RICHMOND, Va. — The pastor of one of Richmond’s largest churches says he’s now a cancer survivor.
Dr. Lance Watson revealed his recent experience with prostate cancer before thousands on Sunday at St. Paul’s Baptist Church.
Today, he’s hoping to encourage others to talk about the challenges and about prevention.
Dr. Watson spoke candidly about his emotions when he was first told about his diagnosis.
He told his church members that after undergoing a six hour surgery at The Mayo Clinic, he is now cancer free. Dr. Watson said he beat the odds and it was due largely in part to his faith and family support.
“Everybody has a cross to carry,” he said. “Everyone has a trial to endure,” Watson said. One of his toughest battles would be a year-long struggle with prostate cancer.
The thought that he’d lost both parents, grandmothers and three siblings to cancer wasn’t far from his mind. However, Dr. Watson says at his lowest moments he dug deep and held tight to his faith.
The pastor says he found out, like other cancer survivors, that the role of his wife and family as caregivers was crucial.
“There were moments when I wanted to retreat into self-pity and say why me?” Watson said,”I try to be a good guy.
“She wouldn’t have any of it,” he expained about his wife Rose, who he calls his biggest cheerleader, and top care giver. She said she learned how crucial it is for wives, mothers and other female caregivers to stand strong, listen and stay focused on getting their loved ones back on a healthy track.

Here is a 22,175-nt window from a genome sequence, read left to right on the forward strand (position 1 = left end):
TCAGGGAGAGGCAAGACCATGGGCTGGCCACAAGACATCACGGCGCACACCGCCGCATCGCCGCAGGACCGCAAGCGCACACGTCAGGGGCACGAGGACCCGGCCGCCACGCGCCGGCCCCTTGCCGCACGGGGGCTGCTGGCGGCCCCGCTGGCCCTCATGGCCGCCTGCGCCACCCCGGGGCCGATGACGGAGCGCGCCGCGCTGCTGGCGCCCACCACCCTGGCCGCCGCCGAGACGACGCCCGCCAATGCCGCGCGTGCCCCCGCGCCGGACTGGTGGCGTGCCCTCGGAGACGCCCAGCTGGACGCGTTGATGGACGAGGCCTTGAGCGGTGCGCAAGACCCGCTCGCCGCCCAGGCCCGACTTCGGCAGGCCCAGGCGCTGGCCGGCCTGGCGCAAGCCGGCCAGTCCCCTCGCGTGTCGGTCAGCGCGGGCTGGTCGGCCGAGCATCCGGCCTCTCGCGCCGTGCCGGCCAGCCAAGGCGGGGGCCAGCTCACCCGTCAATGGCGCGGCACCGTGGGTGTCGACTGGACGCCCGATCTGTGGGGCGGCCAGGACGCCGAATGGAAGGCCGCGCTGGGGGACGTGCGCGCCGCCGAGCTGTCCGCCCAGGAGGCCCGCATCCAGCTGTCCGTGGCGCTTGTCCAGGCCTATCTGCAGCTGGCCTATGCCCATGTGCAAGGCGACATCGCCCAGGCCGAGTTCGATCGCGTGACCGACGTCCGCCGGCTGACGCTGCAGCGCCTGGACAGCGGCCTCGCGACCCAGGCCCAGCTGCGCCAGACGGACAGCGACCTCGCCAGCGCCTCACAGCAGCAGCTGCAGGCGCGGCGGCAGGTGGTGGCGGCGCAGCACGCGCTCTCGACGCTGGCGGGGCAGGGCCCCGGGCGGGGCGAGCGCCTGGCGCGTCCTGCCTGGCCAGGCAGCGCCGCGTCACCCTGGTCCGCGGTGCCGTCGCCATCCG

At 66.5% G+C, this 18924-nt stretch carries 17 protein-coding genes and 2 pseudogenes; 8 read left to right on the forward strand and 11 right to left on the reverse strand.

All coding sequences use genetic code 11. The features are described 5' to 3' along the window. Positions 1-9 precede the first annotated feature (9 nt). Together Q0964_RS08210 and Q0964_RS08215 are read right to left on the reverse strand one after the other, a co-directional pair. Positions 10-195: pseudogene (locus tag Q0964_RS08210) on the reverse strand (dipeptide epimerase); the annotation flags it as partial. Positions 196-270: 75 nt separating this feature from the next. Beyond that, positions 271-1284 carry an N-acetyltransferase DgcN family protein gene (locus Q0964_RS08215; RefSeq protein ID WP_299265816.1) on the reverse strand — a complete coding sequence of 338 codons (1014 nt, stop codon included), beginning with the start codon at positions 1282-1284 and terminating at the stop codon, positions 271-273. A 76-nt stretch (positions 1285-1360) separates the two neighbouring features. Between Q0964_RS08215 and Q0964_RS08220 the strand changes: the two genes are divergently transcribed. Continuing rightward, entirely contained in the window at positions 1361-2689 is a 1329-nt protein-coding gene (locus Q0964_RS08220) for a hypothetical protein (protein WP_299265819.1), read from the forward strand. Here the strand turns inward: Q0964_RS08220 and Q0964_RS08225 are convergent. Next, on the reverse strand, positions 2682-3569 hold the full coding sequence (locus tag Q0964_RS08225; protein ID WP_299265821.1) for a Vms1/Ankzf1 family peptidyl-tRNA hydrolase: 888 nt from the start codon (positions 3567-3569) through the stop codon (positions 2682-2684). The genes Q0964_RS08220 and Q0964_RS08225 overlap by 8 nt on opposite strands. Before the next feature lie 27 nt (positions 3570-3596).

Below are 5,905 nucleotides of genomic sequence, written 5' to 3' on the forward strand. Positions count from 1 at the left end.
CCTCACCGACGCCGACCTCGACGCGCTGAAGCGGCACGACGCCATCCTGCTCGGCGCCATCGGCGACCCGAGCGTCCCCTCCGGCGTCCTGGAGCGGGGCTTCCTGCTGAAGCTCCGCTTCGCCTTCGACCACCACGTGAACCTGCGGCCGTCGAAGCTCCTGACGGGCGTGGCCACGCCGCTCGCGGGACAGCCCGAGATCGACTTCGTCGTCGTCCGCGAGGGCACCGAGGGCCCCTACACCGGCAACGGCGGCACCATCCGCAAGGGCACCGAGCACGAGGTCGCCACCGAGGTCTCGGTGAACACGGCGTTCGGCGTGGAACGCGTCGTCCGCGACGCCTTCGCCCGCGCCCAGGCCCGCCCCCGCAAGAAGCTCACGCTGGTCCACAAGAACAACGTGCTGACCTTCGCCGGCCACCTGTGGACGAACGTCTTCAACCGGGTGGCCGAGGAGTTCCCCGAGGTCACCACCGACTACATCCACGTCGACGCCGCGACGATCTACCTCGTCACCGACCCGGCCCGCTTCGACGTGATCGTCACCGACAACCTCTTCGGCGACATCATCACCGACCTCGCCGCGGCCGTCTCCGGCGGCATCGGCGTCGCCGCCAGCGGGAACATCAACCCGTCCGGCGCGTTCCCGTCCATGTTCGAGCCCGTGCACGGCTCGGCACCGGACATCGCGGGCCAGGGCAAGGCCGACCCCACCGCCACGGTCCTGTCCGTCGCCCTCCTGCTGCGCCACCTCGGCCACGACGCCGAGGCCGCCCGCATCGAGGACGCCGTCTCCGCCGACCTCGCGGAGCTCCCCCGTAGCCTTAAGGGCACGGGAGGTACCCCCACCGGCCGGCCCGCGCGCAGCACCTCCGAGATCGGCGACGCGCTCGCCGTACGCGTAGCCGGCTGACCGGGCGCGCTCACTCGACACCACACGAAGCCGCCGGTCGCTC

“Focus your mind,” Rose said. “Fear will take you places you don’t want to go.”
“You really have to have faith and pray,” she said.
The Watsons’ vow to educate others about the impact of prostate cancer.
The American Cancer Society this year expects 233,000 new cases will be diagnosed and 29,480 men will die from the disease. Like Watson, one in five African American men will be diagnosed with prostate cancer during his lifetime.
He said as long as he has this national and international platform, he’ll use his toughest life test as a testimony to others.
“I’m hoping they will see my example and be influenced to be aggressive about their health and not be afraid. I want them to take the steps necessary,” Watson said.